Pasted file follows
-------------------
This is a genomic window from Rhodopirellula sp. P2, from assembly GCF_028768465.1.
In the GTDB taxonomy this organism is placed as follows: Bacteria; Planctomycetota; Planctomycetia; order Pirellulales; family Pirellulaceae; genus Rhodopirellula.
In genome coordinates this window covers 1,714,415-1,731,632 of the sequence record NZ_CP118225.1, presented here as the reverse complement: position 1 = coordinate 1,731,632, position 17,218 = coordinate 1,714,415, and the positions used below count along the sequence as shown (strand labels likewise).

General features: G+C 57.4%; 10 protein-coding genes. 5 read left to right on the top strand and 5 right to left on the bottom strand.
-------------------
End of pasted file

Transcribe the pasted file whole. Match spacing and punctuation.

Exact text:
This is a genomic window from Rhodopirellula sp. P2, from assembly GCF_028768465.1.
In the GTDB taxonomy this organism is placed as follows: Bacteria; Planctomycetota; Planctomycetia; order Pirellulales; family Pirellulaceae; genus Rhodopirellula.
In genome coordinates this window covers 1,714,415-1,731,632 of the sequence record NZ_CP118225.1, presented here as the reverse complement: position 1 = coordinate 1,731,632, position 17,218 = coordinate 1,714,415, and the positions used below count along the sequence as shown (strand labels likewise).

General features: G+C 57.4%; 10 protein-coding genes. 5 read left to right on the top strand and 5 right to left on the bottom strand.